The Civil Aviation Flight University of China said in a statement that the students involved were not gay and were just doing “kuso,” or the Internet culture of parody.
“The students were too excited after passing a final exam to be able to fly airplanes as intern pilots early this year, so they did some boring things and were taking pictures by classmates just for kidding,” said Li Zhongliang, a press officer of the university.
The statement said the university told the three students, who enrolled in 2009, to take a break to adjust themselves because they were emotionally affected by the wide online disputes. That could represent a safety threat to their flight training, the university said.
“The flying training needs stable condition and good mental quality, and the students will not be banned from flying like online rumors said,” Li said.
Two pictures appeared online on September 15 where two male students in university uniforms are hugging and kissing. Another student is taking a photo of the pair in the other picture. He also was told to take a rest.
Many netizens assumed the pair were gay and sent them blessings.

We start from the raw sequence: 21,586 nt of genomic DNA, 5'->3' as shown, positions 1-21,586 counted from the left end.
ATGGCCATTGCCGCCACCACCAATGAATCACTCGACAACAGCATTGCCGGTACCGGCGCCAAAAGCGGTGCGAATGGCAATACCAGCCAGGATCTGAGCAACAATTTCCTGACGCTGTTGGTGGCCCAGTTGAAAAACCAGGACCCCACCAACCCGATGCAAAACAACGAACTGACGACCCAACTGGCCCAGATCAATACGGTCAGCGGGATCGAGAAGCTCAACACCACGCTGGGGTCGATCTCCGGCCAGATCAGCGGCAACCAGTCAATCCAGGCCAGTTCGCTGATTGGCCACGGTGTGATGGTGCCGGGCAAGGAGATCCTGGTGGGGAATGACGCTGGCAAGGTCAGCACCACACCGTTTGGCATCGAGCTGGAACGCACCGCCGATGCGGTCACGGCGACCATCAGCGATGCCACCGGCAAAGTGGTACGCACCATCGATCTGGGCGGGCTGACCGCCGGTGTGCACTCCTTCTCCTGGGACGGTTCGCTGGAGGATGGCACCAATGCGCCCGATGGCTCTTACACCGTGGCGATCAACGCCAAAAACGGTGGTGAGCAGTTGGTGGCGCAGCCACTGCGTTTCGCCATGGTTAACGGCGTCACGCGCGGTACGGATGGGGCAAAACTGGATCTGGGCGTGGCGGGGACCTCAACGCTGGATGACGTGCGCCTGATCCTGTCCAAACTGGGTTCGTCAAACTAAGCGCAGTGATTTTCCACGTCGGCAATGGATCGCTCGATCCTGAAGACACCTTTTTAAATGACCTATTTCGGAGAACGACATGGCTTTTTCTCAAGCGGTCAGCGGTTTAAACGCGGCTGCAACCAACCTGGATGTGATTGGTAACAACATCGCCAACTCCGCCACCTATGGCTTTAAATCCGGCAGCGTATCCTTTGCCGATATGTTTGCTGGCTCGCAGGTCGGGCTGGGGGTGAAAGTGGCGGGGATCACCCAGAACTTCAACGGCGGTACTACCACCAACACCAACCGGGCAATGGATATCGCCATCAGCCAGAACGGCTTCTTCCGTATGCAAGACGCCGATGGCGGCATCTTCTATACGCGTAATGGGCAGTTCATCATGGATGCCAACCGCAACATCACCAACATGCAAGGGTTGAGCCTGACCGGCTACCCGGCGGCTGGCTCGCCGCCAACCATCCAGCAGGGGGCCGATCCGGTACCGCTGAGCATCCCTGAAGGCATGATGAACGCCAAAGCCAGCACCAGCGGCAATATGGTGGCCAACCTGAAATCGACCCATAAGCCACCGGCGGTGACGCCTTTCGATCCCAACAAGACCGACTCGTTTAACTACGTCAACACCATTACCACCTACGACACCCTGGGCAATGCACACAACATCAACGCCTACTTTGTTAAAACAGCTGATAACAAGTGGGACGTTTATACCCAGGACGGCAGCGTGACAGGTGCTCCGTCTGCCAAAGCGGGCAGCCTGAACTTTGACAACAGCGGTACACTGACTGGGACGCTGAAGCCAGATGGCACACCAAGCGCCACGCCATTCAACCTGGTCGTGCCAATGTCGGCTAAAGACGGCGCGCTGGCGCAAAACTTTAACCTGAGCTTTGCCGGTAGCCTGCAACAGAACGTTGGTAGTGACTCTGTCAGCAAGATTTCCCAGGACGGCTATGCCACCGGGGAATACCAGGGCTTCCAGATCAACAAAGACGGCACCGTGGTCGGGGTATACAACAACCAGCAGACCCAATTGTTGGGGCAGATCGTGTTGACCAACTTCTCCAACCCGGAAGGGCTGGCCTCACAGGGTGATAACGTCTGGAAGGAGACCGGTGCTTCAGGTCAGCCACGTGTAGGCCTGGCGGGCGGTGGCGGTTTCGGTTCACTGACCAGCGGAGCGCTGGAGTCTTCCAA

The pictures caught wider public attention on Saturday, when an insider claimed on the microblog that the university had banned the three from flying for life because they were gay.
The insider’s microblog posts were retweeted more than 5,000 times, with most criticizing the university.
“How can the university launch sex education in the future if it punished the students only because they were gay?” said Lei Gang from Sichuan Province.
But some people also said the students should behave, especially while in uniform. “As soon as you take on the uniform, you are on behalf of a group,” they said online.
The students are regretful and said they would remember the lesson forever, Li said. He didn’t say why two men kissing should regret it.